If anyone was bent on convincing us that Torah was old-fashioned, this would be a good Parshah to prove it. Leviticus, Chapter 18, contains the Bible's Immorality Act. Our moral code, the forbidden relationships, who may marry whom and who may not—all come from this week's reading.

We read this same chapter every year on Yom Kippur afternoon. And every year in every Shul around the world someone asks the very same question. "Why on Yom Kippur, Rabbi? Was there no other section of the Torah to choose besides the one about illicit sex? Is this an appropriate choice to read in Shul on the holiest day of the year?"

Fair question. So the Rabbis explain that this is, in fact, the ultimate test of our holiness. The most challenging arena of human conduct, the one that really tests the mettle of our morality, is not how we behave in the synagogue but how we behave in our bedrooms. To conduct ourselves appropriately in public is far easier than to be morally consistent in our intimate lives.

Old-fashioned? You bet. In a world of ever-changing, relative morality, the Torah does indeed seem rather antiquated.

Man-made laws are forever being amended to suit changing times and circumstances. When a new super-highway is built, traffic officials may decide that it is safe to raise the speed limit. Should there be a fuel shortage, these same officials may decide to lower the speed limit in order to conserve the energy supply. Human legislation is constantly adapting to fluctuating realities. But G‑d's laws are constant, consistent and eternal. Divine legislation governs moral issues. Values, ethics, right and wrong, these are eternal, never-changing issues. Humankind has been confronting these problems since time immemorial. From cavemen to Attilla the Hun to nuclear superpowers, the essential issues really have not changed very much. Questions of moral principle, good and evil, have been there from the very beginning. Life choices are made by each of us in every generation. These questions are timeless.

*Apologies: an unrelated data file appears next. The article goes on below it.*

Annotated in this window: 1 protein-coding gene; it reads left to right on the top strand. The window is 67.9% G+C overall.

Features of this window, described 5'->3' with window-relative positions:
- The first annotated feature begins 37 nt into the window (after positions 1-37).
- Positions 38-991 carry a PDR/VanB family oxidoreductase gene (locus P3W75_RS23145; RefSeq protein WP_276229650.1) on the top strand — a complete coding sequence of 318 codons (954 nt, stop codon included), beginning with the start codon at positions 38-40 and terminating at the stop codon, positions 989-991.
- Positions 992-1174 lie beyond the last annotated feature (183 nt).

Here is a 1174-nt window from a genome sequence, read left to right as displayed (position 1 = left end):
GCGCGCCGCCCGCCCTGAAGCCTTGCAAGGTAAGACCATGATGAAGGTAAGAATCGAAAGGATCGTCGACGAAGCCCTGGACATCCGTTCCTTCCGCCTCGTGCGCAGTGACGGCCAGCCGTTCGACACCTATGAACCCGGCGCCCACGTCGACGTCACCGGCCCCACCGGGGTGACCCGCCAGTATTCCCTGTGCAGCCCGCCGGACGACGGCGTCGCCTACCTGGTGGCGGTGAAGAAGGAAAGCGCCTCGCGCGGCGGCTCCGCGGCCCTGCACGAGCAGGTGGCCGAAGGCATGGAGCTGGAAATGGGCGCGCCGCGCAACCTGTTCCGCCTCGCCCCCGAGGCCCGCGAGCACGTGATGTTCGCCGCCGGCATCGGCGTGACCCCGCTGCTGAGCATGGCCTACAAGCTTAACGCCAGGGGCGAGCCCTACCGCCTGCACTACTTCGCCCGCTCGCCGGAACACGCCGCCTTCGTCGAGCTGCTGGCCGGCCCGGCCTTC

So we read that adultery was forbidden in Moses' day and it still is in ours. So is incest. But it wouldn't shock me at all if the same forces motivating for new sexual freedoms soon began campaigning for incestuous relationships to become legal. And why not? If it's all about consenting adults, why deny siblings? Given the slippery slope of our moral mountains, nothing is unthinkable any more.

Ultimately, morality cannot be decided by referendum. We desperately need a higher authority to guide us in the often confusing dilemmas of life. In Egypt and Canaan lots of degenerate behavior was acceptable, even popular. In this week's Parshah, G‑d tells His people that He expects us to march to a different beat. We are called upon to be a holy nation, distinctively different in this, the most challenging test of our morality. It doesn't matter what is legal or trendy in Egypt, Canaan, America or Scandinavia. We have our own moral guide, our own book of books which requires no editing or revised editions for the new age. Because right is right and wrong is wrong and so it will always be.

A wise rabbi once wrote that we mustn't confuse "normal" with "average." Since there are people out there who, tragically, may have lost a leg, this would mean that the "average" person has something like 1.97 legs. But that isn't quite "normal." A normal person has two legs. When Torah teaches us to be holy and distinctive, it is reminding us to be normal, not average. Average can be rather mediocre. Just be normal and retain your Jewish uniqueness. It may not be easy. It may not be politically correct. You probably will not win any popularity contests. But you will be faithful to the eternal truths of life. And in the long run, you will be right.